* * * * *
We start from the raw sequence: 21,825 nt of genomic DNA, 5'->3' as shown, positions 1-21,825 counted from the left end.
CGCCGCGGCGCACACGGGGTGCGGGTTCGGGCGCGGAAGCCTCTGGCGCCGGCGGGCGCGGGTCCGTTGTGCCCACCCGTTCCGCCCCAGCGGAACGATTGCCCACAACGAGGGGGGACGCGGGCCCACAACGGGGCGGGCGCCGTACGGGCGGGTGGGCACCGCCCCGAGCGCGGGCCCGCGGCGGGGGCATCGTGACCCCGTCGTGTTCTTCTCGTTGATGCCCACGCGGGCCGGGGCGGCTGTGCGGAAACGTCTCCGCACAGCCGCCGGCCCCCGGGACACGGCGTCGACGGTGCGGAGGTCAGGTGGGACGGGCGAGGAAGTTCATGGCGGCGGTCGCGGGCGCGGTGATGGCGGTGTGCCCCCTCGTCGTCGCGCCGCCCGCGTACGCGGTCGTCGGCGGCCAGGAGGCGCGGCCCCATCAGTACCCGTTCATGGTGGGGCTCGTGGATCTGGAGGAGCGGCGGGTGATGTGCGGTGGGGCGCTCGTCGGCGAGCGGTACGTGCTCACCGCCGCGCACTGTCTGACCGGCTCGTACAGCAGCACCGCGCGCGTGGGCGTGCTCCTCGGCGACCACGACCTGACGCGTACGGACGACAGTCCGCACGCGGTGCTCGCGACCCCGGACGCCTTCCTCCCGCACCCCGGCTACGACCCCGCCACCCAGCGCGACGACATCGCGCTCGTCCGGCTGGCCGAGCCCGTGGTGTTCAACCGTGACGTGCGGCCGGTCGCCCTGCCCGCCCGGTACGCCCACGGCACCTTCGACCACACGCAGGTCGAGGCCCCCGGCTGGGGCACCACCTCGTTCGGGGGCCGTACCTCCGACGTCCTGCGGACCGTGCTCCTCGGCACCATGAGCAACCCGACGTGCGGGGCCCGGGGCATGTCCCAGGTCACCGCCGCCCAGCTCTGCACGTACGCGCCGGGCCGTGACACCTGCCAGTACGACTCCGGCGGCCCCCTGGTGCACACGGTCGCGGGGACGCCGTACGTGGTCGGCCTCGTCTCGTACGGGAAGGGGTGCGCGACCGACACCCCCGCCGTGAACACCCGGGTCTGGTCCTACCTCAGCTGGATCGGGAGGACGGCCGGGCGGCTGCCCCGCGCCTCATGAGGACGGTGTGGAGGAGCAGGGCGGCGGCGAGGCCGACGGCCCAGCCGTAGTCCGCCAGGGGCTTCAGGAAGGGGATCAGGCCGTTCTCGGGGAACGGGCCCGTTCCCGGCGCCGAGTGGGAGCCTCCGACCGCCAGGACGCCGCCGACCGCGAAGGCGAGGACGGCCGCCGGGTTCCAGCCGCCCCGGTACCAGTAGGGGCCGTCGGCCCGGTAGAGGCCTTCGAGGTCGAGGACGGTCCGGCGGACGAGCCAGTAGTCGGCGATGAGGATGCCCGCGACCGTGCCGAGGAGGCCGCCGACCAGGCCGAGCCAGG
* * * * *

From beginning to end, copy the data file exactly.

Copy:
We start from the raw sequence: 21,825 nt of genomic DNA, 5'->3' as shown, positions 1-21,825 counted from the left end.
CGCCGCGGCGCACACGGGGTGCGGGTTCGGGCGCGGAAGCCTCTGGCGCCGGCGGGCGCGGGTCCGTTGTGCCCACCCGTTCCGCCCCAGCGGAACGATTGCCCACAACGAGGGGGGACGCGGGCCCACAACGGGGCGGGCGCCGTACGGGCGGGTGGGCACCGCCCCGAGCGCGGGCCCGCGGCGGGGGCATCGTGACCCCGTCGTGTTCTTCTCGTTGATGCCCACGCGGGCCGGGGCGGCTGTGCGGAAACGTCTCCGCACAGCCGCCGGCCCCCGGGACACGGCGTCGACGGTGCGGAGGTCAGGTGGGACGGGCGAGGAAGTTCATGGCGGCGGTCGCGGGCGCGGTGATGGCGGTGTGCCCCCTCGTCGTCGCGCCGCCCGCGTACGCGGTCGTCGGCGGCCAGGAGGCGCGGCCCCATCAGTACCCGTTCATGGTGGGGCTCGTGGATCTGGAGGAGCGGCGGGTGATGTGCGGTGGGGCGCTCGTCGGCGAGCGGTACGTGCTCACCGCCGCGCACTGTCTGACCGGCTCGTACAGCAGCACCGCGCGCGTGGGCGTGCTCCTCGGCGACCACGACCTGACGCGTACGGACGACAGTCCGCACGCGGTGCTCGCGACCCCGGACGCCTTCCTCCCGCACCCCGGCTACGACCCCGCCACCCAGCGCGACGACATCGCGCTCGTCCGGCTGGCCGAGCCCGTGGTGTTCAACCGTGACGTGCGGCCGGTCGCCCTGCCCGCCCGGTACGCCCACGGCACCTTCGACCACACGCAGGTCGAGGCCCCCGGCTGGGGCACCACCTCGTTCGGGGGCCGTACCTCCGACGTCCTGCGGACCGTGCTCCTCGGCACCATGAGCAACCCGACGTGCGGGGCCCGGGGCATGTCCCAGGTCACCGCCGCCCAGCTCTGCACGTACGCGCCGGGCCGTGACACCTGCCAGTACGACTCCGGCGGCCCCCTGGTGCACACGGTCGCGGGGACGCCGTACGTGGTCGGCCTCGTCTCGTACGGGAAGGGGTGCGCGACCGACACCCCCGCCGTGAACACCCGGGTCTGGTCCTACCTCAGCTGGATCGGGAGGACGGCCGGGCGGCTGCCCCGCGCCTCATGAGGACGGTGTGGAGGAGCAGGGCGGCGGCGAGGCCGACGGCCCAGCCGTAGTCCGCCAGGGGCTTCAGGAAGGGGATCAGGCCGTTCTCGGGGAACGGGCCCGTTCCCGGCGCCGAGTGGGAGCCTCCGACCGCCAGGACGCCGCCGACCGCGAAGGCGAGGACGGCCGCCGGGTTCCAGCCGCCCCGGTACCAGTAGGGGCCGTCGGCCCGGTAGAGGCCTTCGAGGTCGAGGACGGTCCGGCGGACGAGCCAGTAGTCGGCGATGAGGATGCCCGCGACCGTGCCGAGGAGGCCGCCGACCAGGCCGAGCCAGG